Cyclocross Races in Portland, Oregon

, January 1, 2015

For all of you who are not familiar with cyclocross racing, consider yourself one of the sane amongst us. There is really no reason why this sport should exist, but that is really part of its charm. I started “CX” racing this season when one of my buddies from the University of California, Berkeley bugged me incessantly about how cool it was (which, as you will soon see is quite a good reflection on his character). Before attempting to do my first race, I tried to learn a little more about the sport from him.

Me: “So, it is like mountain biking on a road bike?”

Him: “Kinda/sorta, not really” (great, thanks)

Me: “What’s with the obstacles?”

Him: “They are natural or man-made, their only purpose is to impede forward progress and entertain the crowd who will be heckling you, plus, it’s cyclocross; if you don’t crash at least once per race, you’re not trying hard enough.”

Me: stunned silence.

Me: “So it’s a sport where heckling is taken seriously, it is a crit/circuit length course with a prize for the first person to cross the line on the first lap? (whole-shot preme) and you actually get rewarded for poor strategy?? Man, how have I not started CX racing before.

So after having learned very little of any importance about the race I was nonetheless excited and when it came time for me to pick my rotations for Optometry school, I made sure to get put into the Portland Veterans Administration so I could be in the home of cyclocross for race season. The first thing I did when I got to Oregon was contact the Oregon Bicycle Racing Association (OBRA), and soon found that you can race cyclocross just about every weekend during the winter season, which is what I fully intend on doing. I sacrifice 5 days of every week lovingly working with 80 year old shell-shocked vets who tell their crazy war stories in order to bring this race report to you.

It was a rainy day clocking in at about 40 degrees which to me means get out the rollers, put on a movie, and stay inside; but to Oregonians it means put on fenders, another layer and man up. So, when in Rome…I donned about every piece of bike gear I own (can I fit two beanies under my helmet?) and set off to the races. The course was a two mile loop traversing hillsides so steep that I was looking for a rope to haul myself up, wondering how I was going to get both myself and my bike up with any sort of dignity. The entire course goes around a golf course which is connected to a vineyard and we wind through bumpy singletrack, muddy fire roads, and plenty of gravel patches weaving all around the grounds. The few spots where you might be able to get into a groove (even through the thick mud) were disrupted by the aforementioned obstacles. At that time, the Men’s A’s were going, and they barely hesitated as they dismounted, gazelled over the huge wooden plank, hopped back on, clipped in and charged off only loosing a few MPH in the entire process. “This is going to be an absolute disaster”, I thought to myself.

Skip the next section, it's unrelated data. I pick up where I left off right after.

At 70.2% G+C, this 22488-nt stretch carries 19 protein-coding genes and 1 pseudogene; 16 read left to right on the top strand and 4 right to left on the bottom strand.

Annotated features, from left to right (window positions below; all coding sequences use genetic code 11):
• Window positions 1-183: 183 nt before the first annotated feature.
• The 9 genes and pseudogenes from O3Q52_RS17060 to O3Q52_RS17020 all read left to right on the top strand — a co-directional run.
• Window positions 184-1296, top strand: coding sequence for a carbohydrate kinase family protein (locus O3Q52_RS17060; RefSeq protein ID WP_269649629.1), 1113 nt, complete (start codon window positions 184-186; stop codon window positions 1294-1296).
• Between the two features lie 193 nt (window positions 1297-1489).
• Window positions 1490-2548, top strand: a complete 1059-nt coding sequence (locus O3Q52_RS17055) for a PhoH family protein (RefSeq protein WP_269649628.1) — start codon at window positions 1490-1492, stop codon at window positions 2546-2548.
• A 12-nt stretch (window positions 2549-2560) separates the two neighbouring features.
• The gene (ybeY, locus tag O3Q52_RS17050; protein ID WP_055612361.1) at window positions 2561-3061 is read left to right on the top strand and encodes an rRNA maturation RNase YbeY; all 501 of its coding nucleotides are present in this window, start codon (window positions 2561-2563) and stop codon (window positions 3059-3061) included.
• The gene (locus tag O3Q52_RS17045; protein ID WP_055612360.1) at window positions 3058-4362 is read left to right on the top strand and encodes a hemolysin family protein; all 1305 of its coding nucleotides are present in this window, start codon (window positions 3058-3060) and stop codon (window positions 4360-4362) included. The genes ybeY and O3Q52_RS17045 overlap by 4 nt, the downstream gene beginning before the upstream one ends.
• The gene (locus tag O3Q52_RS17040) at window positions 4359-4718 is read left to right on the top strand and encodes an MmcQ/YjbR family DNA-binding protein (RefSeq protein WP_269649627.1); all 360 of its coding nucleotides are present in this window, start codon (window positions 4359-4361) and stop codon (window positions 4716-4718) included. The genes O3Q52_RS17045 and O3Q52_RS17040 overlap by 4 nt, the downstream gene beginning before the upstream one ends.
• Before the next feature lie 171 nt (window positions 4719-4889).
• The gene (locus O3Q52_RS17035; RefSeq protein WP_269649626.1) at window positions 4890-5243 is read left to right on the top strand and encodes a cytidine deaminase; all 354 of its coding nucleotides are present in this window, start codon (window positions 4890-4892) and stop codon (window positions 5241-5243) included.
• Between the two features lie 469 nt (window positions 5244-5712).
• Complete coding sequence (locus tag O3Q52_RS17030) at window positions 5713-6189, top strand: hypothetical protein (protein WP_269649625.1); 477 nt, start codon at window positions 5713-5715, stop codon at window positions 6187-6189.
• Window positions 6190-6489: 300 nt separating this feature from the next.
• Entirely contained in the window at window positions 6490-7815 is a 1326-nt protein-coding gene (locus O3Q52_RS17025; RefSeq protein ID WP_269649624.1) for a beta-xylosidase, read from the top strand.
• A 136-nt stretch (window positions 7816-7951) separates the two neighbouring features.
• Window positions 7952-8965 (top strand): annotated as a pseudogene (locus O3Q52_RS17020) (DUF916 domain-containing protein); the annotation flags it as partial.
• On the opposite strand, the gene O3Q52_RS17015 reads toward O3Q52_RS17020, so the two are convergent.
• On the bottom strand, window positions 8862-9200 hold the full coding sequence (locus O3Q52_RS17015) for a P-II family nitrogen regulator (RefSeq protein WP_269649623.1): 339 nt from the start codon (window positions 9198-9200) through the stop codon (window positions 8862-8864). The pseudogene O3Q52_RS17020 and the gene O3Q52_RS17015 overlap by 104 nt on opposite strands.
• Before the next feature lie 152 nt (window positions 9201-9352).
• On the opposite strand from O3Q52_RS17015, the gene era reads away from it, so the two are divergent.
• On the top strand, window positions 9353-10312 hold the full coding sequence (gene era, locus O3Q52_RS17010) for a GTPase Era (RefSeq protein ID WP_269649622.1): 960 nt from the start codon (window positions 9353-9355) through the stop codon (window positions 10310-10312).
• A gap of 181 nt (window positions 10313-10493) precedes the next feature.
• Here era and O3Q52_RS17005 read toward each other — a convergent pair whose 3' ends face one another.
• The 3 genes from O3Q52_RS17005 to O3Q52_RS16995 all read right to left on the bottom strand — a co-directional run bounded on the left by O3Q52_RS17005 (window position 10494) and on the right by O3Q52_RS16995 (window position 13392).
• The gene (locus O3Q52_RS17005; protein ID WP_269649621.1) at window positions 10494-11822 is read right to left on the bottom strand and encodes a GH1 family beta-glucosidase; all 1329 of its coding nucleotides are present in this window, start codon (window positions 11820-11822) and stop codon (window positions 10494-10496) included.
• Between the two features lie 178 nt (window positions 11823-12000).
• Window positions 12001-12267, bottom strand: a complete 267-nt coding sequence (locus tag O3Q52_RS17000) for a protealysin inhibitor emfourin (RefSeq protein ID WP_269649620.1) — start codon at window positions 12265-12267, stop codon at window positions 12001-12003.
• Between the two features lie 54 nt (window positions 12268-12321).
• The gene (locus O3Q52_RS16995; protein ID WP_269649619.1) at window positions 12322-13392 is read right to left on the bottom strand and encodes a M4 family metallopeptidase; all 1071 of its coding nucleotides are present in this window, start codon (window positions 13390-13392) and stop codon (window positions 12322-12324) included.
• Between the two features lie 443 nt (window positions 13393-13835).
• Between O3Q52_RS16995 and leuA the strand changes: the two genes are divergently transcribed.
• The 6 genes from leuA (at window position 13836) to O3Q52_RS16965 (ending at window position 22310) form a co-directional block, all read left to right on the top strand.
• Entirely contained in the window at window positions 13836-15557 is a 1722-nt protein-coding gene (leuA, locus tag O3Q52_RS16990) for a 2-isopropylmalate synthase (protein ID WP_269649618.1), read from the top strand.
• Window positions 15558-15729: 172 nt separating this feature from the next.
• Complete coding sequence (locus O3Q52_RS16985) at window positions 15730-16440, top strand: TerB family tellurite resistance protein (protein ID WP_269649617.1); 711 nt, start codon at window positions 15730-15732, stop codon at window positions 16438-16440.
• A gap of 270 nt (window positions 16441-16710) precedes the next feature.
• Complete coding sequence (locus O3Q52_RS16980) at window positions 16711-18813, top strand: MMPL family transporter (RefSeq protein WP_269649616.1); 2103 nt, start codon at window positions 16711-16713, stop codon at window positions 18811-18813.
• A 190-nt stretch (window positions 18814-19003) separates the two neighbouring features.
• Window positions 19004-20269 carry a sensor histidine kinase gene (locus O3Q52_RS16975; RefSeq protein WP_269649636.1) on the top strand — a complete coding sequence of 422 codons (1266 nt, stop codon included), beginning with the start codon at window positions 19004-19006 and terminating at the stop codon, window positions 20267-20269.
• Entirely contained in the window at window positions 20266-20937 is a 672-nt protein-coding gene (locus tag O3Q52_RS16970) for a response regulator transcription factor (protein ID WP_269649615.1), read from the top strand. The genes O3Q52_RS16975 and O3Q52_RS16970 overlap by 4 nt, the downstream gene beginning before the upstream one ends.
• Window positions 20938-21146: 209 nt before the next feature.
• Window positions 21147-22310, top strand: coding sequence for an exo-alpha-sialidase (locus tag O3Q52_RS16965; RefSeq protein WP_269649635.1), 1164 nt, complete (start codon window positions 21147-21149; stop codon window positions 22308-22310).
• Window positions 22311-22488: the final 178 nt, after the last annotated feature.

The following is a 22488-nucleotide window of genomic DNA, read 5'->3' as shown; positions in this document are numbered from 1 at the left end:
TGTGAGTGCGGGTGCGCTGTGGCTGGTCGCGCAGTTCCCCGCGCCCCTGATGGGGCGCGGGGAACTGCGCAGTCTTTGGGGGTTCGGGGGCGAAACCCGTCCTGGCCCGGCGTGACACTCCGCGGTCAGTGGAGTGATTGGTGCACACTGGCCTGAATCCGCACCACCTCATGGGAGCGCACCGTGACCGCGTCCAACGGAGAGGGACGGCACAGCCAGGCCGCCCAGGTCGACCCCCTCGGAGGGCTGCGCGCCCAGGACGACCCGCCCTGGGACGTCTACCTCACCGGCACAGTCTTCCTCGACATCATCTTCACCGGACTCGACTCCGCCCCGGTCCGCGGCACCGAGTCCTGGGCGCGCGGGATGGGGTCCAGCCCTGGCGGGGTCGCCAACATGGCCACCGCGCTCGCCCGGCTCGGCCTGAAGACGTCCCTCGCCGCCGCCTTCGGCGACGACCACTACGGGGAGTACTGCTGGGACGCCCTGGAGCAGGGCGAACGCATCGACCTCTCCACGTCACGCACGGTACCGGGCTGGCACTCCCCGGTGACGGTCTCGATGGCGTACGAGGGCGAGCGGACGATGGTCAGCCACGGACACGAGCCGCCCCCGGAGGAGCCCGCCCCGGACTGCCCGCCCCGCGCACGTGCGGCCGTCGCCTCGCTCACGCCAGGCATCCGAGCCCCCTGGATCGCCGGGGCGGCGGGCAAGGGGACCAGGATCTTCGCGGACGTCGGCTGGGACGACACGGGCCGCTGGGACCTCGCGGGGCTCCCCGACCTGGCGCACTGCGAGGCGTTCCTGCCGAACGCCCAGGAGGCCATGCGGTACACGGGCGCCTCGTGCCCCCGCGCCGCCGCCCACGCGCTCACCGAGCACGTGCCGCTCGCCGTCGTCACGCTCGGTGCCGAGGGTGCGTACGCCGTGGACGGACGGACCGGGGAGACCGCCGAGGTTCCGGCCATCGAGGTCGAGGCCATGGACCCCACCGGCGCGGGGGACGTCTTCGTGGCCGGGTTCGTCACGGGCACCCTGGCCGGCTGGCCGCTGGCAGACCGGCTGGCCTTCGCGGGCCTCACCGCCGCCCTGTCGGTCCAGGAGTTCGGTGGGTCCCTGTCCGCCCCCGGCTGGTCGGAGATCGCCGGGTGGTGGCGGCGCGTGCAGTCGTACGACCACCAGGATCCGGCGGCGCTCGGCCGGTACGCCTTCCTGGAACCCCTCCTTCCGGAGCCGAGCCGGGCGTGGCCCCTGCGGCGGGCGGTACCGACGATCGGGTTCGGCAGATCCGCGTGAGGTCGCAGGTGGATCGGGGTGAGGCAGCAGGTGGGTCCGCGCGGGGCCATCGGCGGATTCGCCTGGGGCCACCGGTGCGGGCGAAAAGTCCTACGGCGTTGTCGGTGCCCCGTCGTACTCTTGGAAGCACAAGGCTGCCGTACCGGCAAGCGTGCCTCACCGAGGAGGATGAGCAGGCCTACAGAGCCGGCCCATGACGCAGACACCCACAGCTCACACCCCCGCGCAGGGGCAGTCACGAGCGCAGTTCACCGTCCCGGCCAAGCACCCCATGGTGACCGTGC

It came time for my race, so I finished my warm up (sitting bundled up inside with all my jackets on) and got ready to race. “3,2,1, GO!” By the time I got clipped in and looked up, I was already last. “Holy schnauzer.” One by one, I brought people back in as they realized that the “whole-shot preme” really isn’t a good race strategy. The crowd was in true form, kindly advising to “Get back on my bike!” “Ride harder!” and even reminding me that “You’re still in your little ring! Go Get IT!” With a little motivation, I mashed up the slippery climbs, rattled myself along the flats, and successfully managed to not put my face into one of the wooden barricades. Now I must preface this by saying there was a big race the next day, so anybody who is anybody wasn’t really there, but I managed to be the first guy to cross the line for Men’s B’s (it was so cold I didn’t even have to zip up my Red Peloton jersey for the sponsors…). In true CX form, the prize for winning was a beer, which I gladly accepted, and I had so much fun I decided to return the next day! Sorry to write a novel, hopefully you too will decide to pick up one of these funny road bikes with knobby tires and become part of the cyclocross scene, for it truly is a scene.

More cyclocross near Portland

With race entry fees hovering around the $25 range, it is hard not to do at least one every weekend! Here’s a bunch of cyclocross races you might look to enter if your based in Portland, or prepared to travel north to Washington.

  • The race series “Cross Crusade” is winding down, and the final race this season was at the Portland International Raceway at the beginning of November.
  • Another great series, Psycho Cross is holding races throughout Oregon on with the last events events during the second half of November.
  • The Winter Cross in Southern Washington is also bound to be one of the last great CX races of the season.
  • For those of you in the San Francisco Bay Area, bookmark the Northern California, Nevada Cycling Association (NCNCA) site, for any cycling race throughout the year. But don’t miss the Super Prestige CX race series this winter.

Craig Fellers is based out of Santa Cruz where he is the owner and optometrist at Midtown Optometry.

Thanks to Joel Fletcher for the header image.